Snowmobilers rescued from Lambert Meadows
Two men were found late Wednesday after their wives reported them missing during a snowmobile trip on Wednesday.
The snowmobilers dropped their wives off at a truck at 2:30 p.m. where friends waited.
They then headed out to snowmobile in the Lambert Meadows area along Mirror Lake Highway for what they said would be another hour, according to Summit County Sheriff Dave Edmunds.
"But they got stuck and had to be rescued by Search and Rescue," Edmunds said.
The U.S. Forest Service does not groom the area, according to Forest Service Spokeswoman Loyal Clark.
"The Lambert Meadows area is very popular for snowmobiling, so we do get a lot of use in that area," Clark said. "There is an area where a lot of snowmobilers like to go in and do ‘high marking,’ where they try to get up on the side slopes with their snowmobiles, which can trigger avalanches."
Clark said they have had some avalanche problems in the area.
"It’s also fairly remote," Clark said. "So it’s easy to get up there and lose track of time or not be conscious of weather changes. It takes a while to get in and a while to get out. So if the weather changes and it starts to get dark, it can take a long and sometimes difficult time to get out."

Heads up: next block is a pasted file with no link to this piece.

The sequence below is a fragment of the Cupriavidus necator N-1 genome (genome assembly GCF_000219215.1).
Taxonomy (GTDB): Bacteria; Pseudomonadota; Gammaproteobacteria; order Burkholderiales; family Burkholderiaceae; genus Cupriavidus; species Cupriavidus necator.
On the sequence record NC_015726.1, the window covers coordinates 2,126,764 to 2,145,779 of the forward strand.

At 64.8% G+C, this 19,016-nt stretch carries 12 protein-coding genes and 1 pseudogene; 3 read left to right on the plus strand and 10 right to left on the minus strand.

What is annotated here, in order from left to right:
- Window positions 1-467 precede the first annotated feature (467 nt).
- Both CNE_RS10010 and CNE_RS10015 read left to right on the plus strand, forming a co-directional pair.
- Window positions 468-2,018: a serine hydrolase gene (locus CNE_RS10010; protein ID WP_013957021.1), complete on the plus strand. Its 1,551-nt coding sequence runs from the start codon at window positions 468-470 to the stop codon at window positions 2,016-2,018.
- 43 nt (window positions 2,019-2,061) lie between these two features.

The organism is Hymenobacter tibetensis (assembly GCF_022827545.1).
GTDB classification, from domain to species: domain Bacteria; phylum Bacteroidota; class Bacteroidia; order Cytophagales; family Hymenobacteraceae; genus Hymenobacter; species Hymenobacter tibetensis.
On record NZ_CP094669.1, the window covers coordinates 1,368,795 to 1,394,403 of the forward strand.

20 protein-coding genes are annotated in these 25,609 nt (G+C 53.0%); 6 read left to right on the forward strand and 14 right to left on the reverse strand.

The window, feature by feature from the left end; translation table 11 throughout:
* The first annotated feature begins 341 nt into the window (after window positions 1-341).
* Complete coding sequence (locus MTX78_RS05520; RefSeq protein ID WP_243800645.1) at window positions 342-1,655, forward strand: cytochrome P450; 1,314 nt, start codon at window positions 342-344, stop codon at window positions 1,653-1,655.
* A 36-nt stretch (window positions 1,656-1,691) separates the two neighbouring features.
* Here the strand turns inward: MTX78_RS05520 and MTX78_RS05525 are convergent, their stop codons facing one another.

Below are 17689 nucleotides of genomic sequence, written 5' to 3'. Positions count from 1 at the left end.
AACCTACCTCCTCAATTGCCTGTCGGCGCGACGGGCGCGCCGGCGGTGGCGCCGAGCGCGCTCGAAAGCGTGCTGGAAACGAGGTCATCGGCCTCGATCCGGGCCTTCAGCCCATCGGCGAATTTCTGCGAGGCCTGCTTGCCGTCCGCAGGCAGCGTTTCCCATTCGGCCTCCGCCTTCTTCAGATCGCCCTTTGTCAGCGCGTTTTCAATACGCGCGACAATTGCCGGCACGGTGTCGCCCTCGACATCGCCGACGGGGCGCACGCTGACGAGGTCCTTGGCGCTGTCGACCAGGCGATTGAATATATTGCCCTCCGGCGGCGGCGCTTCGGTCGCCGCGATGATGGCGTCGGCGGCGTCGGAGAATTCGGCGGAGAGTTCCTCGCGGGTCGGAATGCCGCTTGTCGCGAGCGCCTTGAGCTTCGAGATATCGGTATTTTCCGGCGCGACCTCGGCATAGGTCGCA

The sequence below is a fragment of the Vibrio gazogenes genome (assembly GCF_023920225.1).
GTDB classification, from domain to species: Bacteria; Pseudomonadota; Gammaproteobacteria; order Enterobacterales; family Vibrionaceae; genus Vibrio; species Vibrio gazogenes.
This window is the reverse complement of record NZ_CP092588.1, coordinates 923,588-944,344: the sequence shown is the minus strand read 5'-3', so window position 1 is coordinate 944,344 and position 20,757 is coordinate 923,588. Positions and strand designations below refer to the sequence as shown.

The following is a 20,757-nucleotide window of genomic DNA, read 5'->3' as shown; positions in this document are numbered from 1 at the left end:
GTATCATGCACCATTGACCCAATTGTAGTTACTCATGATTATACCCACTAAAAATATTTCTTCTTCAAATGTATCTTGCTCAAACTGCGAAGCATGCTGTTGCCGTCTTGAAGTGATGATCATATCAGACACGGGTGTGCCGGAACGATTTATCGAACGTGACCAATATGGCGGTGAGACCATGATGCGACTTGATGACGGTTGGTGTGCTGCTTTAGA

At about 7 p.m., when the snowmobilers didn’t return, their wives traveled to the Summit County Search and Rescue office in Kamas and reported the men missing.
According to the Sheriff’s Office, the men were seasoned snowmobilers and were dressed for the harsh conditions.
Adverse weather prevented an air search, so search crews looked for the missing men on the ground.
The search crews planned to search for the snowmobilers through the night, but were able to locate them around 10 p.m. attempting to walk out of the Lambert Meadows area on foot after their snowmobiles became stuck in deep snow, the Sheriff’s Office reported.
The men were uninjured and were released to their wives at the Soapstone trailhead.
Support Local Journalism
Support Local Journalism
Readers around Park City and Summit County make the Park Record's work possible. Your financial contribution supports our efforts to deliver quality, locally relevant journalism.
Now more than ever, your support is critical to help us keep our community informed about the evolving coronavirus pandemic and the impact it is having locally. Every contribution, however large or small, will make a difference.
Each donation will be used exclusively for the development and creation of increased news coverage.
Start a dialogue, stay on topic and be civil.
If you don't follow the rules, your comment may be deleted.
User Legend: Moderator Trusted User
The Alpine Slide was a hit, so, why not try something a little more… extreme? Enter: Down The Tube.